The Plan A option for a master’s degree requires preparation of a thesis. From 6-15 semester credits of thesis research are required. The semesters during which a student registers for thesis credit should correspond as closely as possible to the semesters in which the thesis work is done and faculty supervision is provided. The thesis for a Plan A master’s degree is to be a contribution to the field of knowledge based on the student’s own research or a treatment and presentation of known subject matter from a new point of view. The student and major professor should decide upon a problem or subject for the thesis study by the end of the student’s first semester of graduate study.
A Thesis Proposal cover page, signed by the entire committee, should be submitted by the student to the School of Graduate Studies prior to the final defense. The student and all committee members are required to sign a Data and Copyright form and a Plans for Publication form. The forms are given to the student at his or her final defense and must be submitted to the School of Graduate Studies prior to degree completion.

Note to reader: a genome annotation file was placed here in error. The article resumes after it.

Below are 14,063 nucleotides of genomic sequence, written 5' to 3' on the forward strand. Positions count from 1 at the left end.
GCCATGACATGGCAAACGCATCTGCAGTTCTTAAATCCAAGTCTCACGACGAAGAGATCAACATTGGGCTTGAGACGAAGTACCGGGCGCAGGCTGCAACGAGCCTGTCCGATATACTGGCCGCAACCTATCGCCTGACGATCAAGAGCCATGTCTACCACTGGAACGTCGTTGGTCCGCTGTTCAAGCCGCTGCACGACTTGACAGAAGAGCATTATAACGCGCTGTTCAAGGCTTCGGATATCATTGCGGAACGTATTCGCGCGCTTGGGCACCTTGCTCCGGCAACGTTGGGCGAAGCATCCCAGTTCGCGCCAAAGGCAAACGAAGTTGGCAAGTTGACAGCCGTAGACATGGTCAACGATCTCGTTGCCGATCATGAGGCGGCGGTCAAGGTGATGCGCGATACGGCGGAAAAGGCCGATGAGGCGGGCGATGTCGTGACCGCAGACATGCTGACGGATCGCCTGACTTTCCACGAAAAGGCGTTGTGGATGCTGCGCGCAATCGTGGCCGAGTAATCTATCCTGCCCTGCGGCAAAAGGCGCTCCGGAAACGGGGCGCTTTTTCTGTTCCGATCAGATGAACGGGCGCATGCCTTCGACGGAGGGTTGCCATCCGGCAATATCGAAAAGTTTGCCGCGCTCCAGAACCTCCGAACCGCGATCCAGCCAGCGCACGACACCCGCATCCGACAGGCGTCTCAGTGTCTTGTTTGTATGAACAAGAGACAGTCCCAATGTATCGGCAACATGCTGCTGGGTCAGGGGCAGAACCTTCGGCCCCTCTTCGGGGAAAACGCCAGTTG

The Plan B option requires the production of a paper or a creative work of art. At least 2 credits of thesis research are required, but no more than 3 credits of thesis credit can be included on the Program of Study. The Plan B paper is usually a review of literature, with conclusions drawn after conceptualizing an area of inquiry, planning a systematic search, and analyzing and critiquing the acquired information. The summary and conclusions developed should enhance knowledge in the discipline. Plan B papers and reports should follow the same format specifications as theses and dissertations and are expected to reflect equivalent scholarship standards, even though they may be less intensive and not demand the originality of a Plan A thesis. Plan B papers are defended, but are not reviewed by the School of Graduate Studies assistant dean or signed by the graduate dean. Plan B papers must be submitted to the Merrill-Cazier Library, and the binding receipt must be returned to the School of Graduate Studies.